Some ramp-up time may be needed, because ACS and browser accessibility raise practical difficulties. Accessibility functions will work only if they are supported by each component or layer of the device: i.e.,the hardware, the operating system, the user interface, the application, and the network. This practical reality has at least two major consequences: (1) a broad array of entities will be affected, some of whom may not have previously fallen under FCC jurisdiction and may not be habituated to regulatory compliance matters; and (2) various entities will have to cooperate with each other on technical standards, without much market motivation to do so.

So the FCC will have to get in the business of compelling information-sharing: mandating industry standards, setting up industry forums and working groups, and so on. Yes, even Apple may have to share information about iPhone design, which is certainly not their custom. This process inevitably raises hard questions. For example: Who will develop and enforce compatibility standards? What is the appropriate balance between the necessary sharing and protecting proprietary, confidential technical information? Will components have to be compatible only with existing fellow components, or also with potential future components? At what stage of development should accessibility be considered?

The FCC has tackled tough inter-industry compatibility issues before, with some success. Doing so in this case, however, will certainly require the agency to delve into technical minutiae generally outside its usual expertise (such as software). It will also require constant calibration to keep things running smoothly in the future.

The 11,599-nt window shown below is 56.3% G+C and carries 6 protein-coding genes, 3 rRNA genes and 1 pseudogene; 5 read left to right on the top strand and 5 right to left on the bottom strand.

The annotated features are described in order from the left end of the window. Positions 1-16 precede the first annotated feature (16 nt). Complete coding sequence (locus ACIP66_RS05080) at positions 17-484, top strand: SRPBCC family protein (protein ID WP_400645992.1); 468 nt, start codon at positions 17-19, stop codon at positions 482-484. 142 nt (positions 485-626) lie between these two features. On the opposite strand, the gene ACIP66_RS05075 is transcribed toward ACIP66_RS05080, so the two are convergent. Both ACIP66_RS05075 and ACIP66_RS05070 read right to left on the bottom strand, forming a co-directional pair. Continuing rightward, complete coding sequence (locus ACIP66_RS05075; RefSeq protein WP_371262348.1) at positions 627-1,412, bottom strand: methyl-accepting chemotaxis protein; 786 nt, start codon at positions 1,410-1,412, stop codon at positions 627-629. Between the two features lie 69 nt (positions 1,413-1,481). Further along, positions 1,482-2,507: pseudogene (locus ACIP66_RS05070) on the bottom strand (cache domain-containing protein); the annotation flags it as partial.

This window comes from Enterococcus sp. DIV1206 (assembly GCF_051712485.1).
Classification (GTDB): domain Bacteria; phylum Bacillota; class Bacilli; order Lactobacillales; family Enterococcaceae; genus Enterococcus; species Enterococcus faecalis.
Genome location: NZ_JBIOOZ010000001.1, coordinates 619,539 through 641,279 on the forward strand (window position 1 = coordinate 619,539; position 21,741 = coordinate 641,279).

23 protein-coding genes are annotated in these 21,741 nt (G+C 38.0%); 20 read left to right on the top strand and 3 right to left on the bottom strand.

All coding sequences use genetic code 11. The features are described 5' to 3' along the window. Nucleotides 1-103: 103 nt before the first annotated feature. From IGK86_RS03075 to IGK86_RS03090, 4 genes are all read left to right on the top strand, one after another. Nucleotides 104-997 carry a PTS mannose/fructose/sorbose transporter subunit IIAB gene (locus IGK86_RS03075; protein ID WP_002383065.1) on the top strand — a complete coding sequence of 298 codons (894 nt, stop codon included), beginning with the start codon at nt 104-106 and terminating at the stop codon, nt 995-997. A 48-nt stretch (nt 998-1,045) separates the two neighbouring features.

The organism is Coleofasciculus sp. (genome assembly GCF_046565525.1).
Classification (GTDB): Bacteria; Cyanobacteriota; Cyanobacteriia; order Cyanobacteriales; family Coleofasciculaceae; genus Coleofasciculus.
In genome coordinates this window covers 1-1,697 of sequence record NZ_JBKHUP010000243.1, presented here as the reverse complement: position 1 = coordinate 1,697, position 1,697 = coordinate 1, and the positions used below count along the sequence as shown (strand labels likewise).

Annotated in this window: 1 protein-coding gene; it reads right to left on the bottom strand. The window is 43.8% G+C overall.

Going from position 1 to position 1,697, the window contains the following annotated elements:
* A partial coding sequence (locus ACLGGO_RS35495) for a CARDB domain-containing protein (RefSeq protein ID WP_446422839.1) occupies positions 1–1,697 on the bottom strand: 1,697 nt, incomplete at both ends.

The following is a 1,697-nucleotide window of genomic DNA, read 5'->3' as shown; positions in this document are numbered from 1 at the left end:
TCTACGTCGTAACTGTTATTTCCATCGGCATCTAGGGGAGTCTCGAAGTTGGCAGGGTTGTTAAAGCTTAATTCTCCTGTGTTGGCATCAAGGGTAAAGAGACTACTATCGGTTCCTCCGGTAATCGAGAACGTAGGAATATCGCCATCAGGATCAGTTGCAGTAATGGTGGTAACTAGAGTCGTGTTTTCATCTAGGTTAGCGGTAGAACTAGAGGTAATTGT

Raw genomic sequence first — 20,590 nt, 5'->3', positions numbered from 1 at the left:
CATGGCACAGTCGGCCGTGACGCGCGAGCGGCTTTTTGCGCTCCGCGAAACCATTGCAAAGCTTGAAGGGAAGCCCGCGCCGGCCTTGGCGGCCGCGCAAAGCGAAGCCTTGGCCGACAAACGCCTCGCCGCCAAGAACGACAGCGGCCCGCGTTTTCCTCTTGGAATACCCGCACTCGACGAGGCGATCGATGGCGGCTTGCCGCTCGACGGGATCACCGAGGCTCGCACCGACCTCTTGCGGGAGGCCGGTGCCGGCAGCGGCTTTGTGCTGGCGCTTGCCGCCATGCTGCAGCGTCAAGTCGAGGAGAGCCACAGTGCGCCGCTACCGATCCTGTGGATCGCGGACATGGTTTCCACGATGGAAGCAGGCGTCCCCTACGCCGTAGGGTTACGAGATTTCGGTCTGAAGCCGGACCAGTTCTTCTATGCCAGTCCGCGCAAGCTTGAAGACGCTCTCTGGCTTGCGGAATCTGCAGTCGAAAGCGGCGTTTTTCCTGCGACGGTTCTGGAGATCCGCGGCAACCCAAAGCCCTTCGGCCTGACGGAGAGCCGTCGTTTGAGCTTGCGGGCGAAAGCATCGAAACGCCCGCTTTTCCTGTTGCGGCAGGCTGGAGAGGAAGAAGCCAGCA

The bottom line here is that Congress, through the CVAA, is determined to impose new and substantial burdens on VoIP providers in order to ensure technological access for people who are deaf, blind or subject to other disabilities or impairments. That means that the FCC has little discretion going forward with these two NPRMs, at least with respect to the Big Picture aspects. Congress did, however, give the Commission some leeway in working out the operational details, and it’s there that affected parties (including, particularly, VoIP providers) may have their best chance to ease the ultimate burden. Given that, VoIP providers should give serious thought to submitting helpful comments in these proceedings.